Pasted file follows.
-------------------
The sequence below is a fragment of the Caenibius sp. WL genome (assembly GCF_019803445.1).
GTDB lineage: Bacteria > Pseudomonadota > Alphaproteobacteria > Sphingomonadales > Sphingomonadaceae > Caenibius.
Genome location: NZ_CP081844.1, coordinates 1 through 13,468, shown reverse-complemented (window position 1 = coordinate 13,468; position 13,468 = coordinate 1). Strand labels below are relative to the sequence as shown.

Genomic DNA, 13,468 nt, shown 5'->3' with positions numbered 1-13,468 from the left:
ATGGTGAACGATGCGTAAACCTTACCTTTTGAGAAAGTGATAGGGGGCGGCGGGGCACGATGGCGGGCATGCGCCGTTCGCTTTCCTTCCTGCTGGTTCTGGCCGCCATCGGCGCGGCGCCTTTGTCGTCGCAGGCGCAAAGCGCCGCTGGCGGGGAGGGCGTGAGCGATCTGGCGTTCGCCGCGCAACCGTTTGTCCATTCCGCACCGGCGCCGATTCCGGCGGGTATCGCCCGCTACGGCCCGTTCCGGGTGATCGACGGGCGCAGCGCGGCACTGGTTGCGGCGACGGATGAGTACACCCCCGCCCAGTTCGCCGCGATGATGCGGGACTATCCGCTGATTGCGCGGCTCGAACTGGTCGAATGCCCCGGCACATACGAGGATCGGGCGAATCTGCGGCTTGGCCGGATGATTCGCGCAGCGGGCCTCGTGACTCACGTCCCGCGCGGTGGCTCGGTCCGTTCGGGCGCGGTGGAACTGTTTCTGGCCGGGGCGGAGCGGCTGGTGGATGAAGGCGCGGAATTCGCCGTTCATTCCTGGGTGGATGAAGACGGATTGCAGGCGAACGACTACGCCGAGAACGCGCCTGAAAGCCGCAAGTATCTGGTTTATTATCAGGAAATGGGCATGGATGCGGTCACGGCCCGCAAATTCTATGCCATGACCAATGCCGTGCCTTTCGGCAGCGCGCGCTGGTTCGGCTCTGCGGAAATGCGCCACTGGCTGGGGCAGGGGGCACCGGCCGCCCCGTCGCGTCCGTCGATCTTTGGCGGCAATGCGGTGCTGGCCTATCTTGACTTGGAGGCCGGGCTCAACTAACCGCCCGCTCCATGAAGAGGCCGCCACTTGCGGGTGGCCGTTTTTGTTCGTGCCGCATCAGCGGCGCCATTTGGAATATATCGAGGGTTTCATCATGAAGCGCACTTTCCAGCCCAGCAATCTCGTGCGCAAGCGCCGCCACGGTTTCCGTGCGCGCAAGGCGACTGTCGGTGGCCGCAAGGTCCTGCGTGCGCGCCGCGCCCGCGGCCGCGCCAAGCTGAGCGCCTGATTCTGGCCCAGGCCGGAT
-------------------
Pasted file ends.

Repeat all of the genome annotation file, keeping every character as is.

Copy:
The sequence below is a fragment of the Caenibius sp. WL genome (assembly GCF_019803445.1).
GTDB lineage: Bacteria > Pseudomonadota > Alphaproteobacteria > Sphingomonadales > Sphingomonadaceae > Caenibius.
Genome location: NZ_CP081844.1, coordinates 1 through 13,468, shown reverse-complemented (window position 1 = coordinate 13,468; position 13,468 = coordinate 1). Strand labels below are relative to the sequence as shown.

Genomic DNA, 13,468 nt, shown 5'->3' with positions numbered 1-13,468 from the left:
ATGGTGAACGATGCGTAAACCTTACCTTTTGAGAAAGTGATAGGGGGCGGCGGGGCACGATGGCGGGCATGCGCCGTTCGCTTTCCTTCCTGCTGGTTCTGGCCGCCATCGGCGCGGCGCCTTTGTCGTCGCAGGCGCAAAGCGCCGCTGGCGGGGAGGGCGTGAGCGATCTGGCGTTCGCCGCGCAACCGTTTGTCCATTCCGCACCGGCGCCGATTCCGGCGGGTATCGCCCGCTACGGCCCGTTCCGGGTGATCGACGGGCGCAGCGCGGCACTGGTTGCGGCGACGGATGAGTACACCCCCGCCCAGTTCGCCGCGATGATGCGGGACTATCCGCTGATTGCGCGGCTCGAACTGGTCGAATGCCCCGGCACATACGAGGATCGGGCGAATCTGCGGCTTGGCCGGATGATTCGCGCAGCGGGCCTCGTGACTCACGTCCCGCGCGGTGGCTCGGTCCGTTCGGGCGCGGTGGAACTGTTTCTGGCCGGGGCGGAGCGGCTGGTGGATGAAGGCGCGGAATTCGCCGTTCATTCCTGGGTGGATGAAGACGGATTGCAGGCGAACGACTACGCCGAGAACGCGCCTGAAAGCCGCAAGTATCTGGTTTATTATCAGGAAATGGGCATGGATGCGGTCACGGCCCGCAAATTCTATGCCATGACCAATGCCGTGCCTTTCGGCAGCGCGCGCTGGTTCGGCTCTGCGGAAATGCGCCACTGGCTGGGGCAGGGGGCACCGGCCGCCCCGTCGCGTCCGTCGATCTTTGGCGGCAATGCGGTGCTGGCCTATCTTGACTTGGAGGCCGGGCTCAACTAACCGCCCGCTCCATGAAGAGGCCGCCACTTGCGGGTGGCCGTTTTTGTTCGTGCCGCATCAGCGGCGCCATTTGGAATATATCGAGGGTTTCATCATGAAGCGCACTTTCCAGCCCAGCAATCTCGTGCGCAAGCGCCGCCACGGTTTCCGTGCGCGCAAGGCGACTGTCGGTGGCCGCAAGGTCCTGCGTGCGCGCCGCGCCCGCGGCCGCGCCAAGCTGAGCGCCTGATTCTGGCCCAGGCCGGAT